Kristine Johnson, Jessie Nelson
Sean Penn, Michelle Pfeiffer, Dakota Fanning
Sheenna Jey O. Corollo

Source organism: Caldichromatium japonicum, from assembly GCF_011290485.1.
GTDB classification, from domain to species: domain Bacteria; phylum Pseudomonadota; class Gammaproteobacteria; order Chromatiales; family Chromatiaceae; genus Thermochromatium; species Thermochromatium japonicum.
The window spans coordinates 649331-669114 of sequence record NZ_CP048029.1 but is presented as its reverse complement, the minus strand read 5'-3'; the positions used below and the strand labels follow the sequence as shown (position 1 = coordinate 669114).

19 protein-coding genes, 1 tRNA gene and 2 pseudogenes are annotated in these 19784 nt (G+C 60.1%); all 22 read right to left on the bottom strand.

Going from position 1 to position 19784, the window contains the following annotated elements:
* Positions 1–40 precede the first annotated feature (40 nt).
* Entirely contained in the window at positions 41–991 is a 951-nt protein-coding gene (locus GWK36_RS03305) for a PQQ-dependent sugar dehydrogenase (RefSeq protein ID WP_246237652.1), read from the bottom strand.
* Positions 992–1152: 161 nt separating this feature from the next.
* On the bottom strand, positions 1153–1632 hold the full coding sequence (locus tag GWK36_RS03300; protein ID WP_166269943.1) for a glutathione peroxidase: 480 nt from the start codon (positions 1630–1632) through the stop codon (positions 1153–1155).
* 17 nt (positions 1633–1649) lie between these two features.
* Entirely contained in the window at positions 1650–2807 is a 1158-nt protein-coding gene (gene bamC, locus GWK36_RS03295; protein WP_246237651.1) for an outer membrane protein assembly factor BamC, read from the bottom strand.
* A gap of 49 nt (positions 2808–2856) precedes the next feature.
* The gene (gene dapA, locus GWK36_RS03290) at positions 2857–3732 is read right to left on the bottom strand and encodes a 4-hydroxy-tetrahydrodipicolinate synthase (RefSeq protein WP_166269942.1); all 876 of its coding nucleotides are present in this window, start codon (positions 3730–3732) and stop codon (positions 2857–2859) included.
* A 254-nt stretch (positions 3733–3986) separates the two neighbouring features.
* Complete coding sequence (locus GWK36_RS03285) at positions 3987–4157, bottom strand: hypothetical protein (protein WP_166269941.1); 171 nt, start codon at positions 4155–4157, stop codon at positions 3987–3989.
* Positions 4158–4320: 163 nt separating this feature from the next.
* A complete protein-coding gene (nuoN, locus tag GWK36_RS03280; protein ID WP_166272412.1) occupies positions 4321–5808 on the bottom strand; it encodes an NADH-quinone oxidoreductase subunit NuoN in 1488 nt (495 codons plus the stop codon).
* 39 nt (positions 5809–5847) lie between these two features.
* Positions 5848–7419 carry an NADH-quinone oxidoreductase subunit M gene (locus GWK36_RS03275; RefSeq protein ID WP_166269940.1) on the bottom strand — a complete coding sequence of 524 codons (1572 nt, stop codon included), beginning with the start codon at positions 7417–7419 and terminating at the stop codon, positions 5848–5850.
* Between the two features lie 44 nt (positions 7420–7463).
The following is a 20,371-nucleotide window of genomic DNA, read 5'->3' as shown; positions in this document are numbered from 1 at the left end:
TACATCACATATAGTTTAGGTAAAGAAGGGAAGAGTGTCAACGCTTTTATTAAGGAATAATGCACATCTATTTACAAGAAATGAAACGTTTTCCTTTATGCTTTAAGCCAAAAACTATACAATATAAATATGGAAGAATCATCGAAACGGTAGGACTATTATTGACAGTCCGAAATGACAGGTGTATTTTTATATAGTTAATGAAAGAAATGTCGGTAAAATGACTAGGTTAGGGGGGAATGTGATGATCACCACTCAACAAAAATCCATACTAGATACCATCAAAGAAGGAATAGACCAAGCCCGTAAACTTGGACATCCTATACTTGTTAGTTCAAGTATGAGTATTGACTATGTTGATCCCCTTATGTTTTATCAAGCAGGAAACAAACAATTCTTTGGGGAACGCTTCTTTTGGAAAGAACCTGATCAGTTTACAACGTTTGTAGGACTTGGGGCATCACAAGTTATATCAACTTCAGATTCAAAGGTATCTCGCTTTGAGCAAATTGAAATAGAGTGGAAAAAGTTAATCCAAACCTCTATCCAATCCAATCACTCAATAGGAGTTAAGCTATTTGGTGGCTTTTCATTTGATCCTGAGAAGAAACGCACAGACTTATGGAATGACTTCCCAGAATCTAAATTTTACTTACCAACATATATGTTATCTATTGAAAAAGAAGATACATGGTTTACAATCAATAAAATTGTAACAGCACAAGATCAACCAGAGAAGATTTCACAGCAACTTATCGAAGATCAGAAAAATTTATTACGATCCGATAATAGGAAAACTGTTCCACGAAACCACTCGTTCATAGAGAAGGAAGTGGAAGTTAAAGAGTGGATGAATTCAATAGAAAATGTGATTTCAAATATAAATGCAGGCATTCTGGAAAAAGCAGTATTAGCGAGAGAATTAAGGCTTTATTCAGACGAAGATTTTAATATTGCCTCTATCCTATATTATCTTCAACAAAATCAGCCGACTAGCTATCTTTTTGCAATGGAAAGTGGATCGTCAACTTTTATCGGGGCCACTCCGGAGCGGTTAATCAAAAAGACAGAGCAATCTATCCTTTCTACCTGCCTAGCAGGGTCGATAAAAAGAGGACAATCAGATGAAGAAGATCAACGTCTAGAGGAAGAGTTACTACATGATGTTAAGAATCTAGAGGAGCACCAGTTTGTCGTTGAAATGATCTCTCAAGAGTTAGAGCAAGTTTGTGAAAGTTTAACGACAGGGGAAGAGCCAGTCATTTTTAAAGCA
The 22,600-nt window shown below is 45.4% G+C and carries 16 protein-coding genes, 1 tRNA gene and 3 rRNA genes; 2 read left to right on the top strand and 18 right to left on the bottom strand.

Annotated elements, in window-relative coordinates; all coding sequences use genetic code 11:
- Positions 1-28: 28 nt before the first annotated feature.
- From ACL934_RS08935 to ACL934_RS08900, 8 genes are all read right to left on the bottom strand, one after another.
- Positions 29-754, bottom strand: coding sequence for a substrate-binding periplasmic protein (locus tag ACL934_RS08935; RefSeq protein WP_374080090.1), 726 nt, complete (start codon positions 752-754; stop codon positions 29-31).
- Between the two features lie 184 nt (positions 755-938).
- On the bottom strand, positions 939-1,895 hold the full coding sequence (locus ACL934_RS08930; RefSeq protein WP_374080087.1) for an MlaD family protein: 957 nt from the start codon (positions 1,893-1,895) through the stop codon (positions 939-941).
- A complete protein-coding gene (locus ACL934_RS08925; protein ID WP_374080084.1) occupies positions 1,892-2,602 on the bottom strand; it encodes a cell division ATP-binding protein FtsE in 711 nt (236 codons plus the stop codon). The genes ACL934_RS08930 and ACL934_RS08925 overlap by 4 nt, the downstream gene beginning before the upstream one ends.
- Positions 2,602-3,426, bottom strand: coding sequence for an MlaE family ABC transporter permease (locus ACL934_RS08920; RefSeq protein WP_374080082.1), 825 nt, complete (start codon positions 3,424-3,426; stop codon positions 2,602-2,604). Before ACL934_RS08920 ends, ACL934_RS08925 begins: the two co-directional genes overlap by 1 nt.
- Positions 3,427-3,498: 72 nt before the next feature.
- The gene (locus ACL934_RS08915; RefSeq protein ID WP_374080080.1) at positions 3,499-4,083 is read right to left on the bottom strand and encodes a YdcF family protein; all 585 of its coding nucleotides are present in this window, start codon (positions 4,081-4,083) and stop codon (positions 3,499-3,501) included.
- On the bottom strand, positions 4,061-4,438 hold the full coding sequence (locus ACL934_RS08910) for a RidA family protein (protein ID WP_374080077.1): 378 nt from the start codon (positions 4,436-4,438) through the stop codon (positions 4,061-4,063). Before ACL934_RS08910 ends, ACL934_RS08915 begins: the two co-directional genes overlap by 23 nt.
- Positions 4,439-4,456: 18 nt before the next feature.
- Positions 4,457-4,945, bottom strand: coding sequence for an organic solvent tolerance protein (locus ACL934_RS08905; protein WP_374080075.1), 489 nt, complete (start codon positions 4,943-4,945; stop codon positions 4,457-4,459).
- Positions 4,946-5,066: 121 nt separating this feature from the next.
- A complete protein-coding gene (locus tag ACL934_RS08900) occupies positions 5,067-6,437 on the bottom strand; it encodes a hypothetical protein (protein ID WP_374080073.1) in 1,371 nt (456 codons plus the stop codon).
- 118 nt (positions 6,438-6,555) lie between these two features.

As a human being, what is a definition of the word parent to you? Is it the amount of intellectual maturity displayed or the level of love given?1 Is it possible that a mentally challenged man can give the love and care that a child need as they grew up which should a parent give to their child? I Am Sam is a 2001 American drama film written and directed by Jessie Nelson. Jessie Nelson and Kristine Johnson, who co-wrote the screenplay, researched the issues facing adults with developmental disabilities by visiting the non-profit organization L.A. Goal (Greater Opportunities for the Advanced Living). They subsequently cast two actors with disabilities, Brad Silverman and Joe Rosenberg, in key roles. For his role as Sam, Penn was nominated for the Academy Award for Best Actor at the74th Academy Awards in 2002. The movie's title is named for the line "Sam I am" featured in the book Green Eggs and Ham, which is read in the movie.2 Sam Dawson (Sean Penn) is a man with special needs who fights to regain the custody of his seven-year-old daughter Lucy Diamond Dawson (Dakota Fanning) which named after the famous Beatles song "Lucy in the Sky with Diamonds."3 Although Lucy's mother, a homeless woman, leaves right after Lucy is born, Sam never gives up. He works as janitor at Starbucks and with help from an agoraphobic neighbour Annie Cassell (Dianne Wiest), he’s doing fine. Sam also gets some help from an entourage of retarded pals, and all goes along pretty well until Lucy, at age seven, begins to surpass Sam’s intellectual ability. The Family Protective Services take Lucy away on her 7th birthday which Sam has a birthday surprise to her. Sam gets intense lawyer Rita Harrison (Michelle Pfeiffer) to help him and soon enough, she learns from Sam to take time to smell the roses and play...